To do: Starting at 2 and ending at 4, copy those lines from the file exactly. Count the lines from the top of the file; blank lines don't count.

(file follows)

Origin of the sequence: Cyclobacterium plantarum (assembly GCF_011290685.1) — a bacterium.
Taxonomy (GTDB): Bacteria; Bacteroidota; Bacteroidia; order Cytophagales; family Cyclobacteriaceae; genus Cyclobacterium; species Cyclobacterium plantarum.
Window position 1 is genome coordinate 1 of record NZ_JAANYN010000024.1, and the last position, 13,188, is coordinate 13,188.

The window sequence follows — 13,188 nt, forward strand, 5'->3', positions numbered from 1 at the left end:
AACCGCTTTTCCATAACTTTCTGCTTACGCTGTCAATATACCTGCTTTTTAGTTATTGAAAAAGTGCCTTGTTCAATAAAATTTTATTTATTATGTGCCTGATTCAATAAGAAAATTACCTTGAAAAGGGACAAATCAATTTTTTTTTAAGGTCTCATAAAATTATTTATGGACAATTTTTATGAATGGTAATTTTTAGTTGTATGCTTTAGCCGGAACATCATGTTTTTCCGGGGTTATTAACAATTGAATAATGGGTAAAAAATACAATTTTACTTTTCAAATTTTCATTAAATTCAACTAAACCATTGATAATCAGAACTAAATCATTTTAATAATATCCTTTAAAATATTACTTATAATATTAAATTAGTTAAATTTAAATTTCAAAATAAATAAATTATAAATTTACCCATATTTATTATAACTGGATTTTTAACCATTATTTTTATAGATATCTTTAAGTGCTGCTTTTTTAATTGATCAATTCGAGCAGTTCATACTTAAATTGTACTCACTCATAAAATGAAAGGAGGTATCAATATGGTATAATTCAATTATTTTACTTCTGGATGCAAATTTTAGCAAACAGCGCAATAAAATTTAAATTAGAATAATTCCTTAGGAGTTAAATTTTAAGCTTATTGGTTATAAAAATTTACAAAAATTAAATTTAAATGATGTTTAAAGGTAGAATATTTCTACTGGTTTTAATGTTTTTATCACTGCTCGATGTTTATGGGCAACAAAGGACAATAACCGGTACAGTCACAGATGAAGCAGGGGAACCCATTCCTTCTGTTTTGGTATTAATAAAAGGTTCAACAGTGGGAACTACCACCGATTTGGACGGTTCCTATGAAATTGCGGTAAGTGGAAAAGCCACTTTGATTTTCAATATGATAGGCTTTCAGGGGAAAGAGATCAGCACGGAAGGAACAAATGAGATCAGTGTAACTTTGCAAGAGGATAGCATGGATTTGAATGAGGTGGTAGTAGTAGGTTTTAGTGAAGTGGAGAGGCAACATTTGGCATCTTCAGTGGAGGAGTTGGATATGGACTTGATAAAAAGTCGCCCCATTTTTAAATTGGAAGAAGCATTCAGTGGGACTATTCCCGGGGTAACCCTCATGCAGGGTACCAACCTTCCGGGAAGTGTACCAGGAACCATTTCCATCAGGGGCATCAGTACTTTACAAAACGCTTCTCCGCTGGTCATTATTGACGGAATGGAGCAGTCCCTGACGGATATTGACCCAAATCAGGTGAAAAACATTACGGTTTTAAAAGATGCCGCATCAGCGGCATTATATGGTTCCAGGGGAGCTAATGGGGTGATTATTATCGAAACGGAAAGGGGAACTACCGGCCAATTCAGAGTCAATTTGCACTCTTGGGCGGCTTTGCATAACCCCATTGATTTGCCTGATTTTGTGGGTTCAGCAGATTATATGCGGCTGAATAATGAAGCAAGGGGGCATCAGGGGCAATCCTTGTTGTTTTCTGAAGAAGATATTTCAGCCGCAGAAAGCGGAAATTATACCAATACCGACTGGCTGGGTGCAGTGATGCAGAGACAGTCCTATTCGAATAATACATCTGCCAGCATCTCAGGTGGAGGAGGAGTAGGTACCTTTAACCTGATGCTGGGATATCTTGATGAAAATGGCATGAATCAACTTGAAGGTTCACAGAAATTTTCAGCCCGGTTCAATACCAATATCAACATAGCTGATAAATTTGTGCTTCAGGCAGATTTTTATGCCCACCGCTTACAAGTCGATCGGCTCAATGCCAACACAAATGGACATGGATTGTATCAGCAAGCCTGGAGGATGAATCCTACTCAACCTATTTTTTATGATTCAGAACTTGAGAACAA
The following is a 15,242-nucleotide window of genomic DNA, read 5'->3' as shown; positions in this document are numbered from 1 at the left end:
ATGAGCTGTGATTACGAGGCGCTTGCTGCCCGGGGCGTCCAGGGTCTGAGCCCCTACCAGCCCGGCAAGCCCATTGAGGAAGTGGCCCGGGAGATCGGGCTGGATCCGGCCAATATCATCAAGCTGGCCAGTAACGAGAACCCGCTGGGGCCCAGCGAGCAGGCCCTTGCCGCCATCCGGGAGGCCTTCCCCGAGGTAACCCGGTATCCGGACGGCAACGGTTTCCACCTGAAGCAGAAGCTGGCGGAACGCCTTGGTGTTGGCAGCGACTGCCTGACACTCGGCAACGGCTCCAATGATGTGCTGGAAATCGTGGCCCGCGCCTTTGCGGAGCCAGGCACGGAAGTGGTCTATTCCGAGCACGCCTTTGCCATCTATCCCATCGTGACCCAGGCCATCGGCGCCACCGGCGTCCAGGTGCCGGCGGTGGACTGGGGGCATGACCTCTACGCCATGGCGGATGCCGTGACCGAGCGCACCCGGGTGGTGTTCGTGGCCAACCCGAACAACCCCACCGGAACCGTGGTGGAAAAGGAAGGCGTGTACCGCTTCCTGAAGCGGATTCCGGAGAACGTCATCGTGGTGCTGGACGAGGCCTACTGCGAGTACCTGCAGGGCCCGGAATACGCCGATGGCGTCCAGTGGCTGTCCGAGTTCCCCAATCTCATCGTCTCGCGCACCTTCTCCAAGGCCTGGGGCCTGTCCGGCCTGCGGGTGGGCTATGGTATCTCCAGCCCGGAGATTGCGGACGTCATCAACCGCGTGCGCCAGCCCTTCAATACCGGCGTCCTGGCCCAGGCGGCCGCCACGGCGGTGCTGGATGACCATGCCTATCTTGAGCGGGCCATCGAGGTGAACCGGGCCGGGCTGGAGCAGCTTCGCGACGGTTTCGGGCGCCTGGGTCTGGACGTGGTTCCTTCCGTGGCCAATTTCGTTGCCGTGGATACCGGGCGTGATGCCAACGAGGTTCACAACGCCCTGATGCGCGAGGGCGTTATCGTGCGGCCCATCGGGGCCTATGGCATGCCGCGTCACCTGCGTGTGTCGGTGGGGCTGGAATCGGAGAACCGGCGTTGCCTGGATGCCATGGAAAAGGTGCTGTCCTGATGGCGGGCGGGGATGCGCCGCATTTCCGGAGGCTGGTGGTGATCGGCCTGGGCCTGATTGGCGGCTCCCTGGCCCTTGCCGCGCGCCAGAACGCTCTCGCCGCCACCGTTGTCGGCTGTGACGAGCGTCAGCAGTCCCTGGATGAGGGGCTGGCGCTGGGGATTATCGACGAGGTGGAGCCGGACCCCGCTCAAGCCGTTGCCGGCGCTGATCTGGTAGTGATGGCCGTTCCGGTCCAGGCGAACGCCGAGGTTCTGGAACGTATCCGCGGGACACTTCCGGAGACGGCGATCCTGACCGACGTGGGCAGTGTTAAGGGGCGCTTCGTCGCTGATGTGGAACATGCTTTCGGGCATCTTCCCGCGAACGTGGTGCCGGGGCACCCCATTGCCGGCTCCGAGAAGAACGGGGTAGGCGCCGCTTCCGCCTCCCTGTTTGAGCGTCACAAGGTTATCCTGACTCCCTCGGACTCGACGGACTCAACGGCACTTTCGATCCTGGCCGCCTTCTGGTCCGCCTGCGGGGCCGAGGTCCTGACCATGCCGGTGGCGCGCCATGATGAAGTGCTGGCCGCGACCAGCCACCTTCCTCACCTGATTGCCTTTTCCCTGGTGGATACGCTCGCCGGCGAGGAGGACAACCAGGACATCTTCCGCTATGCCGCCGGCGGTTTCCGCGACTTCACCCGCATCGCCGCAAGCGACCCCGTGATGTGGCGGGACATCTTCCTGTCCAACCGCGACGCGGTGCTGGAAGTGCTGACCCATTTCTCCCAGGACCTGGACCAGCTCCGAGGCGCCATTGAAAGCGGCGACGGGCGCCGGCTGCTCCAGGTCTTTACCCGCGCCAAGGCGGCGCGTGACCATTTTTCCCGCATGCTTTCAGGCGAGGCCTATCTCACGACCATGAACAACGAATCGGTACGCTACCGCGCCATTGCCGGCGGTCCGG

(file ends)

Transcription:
Taxonomy (GTDB): Bacteria; Bacteroidota; Bacteroidia; order Cytophagales; family Cyclobacteriaceae; genus Cyclobacterium; species Cyclobacterium plantarum.
Window position 1 is genome coordinate 1 of record NZ_JAANYN010000024.1, and the last position, 13,188, is coordinate 13,188.

The window sequence follows — 13,188 nt, forward strand, 5'->3', positions numbered from 1 at the left end: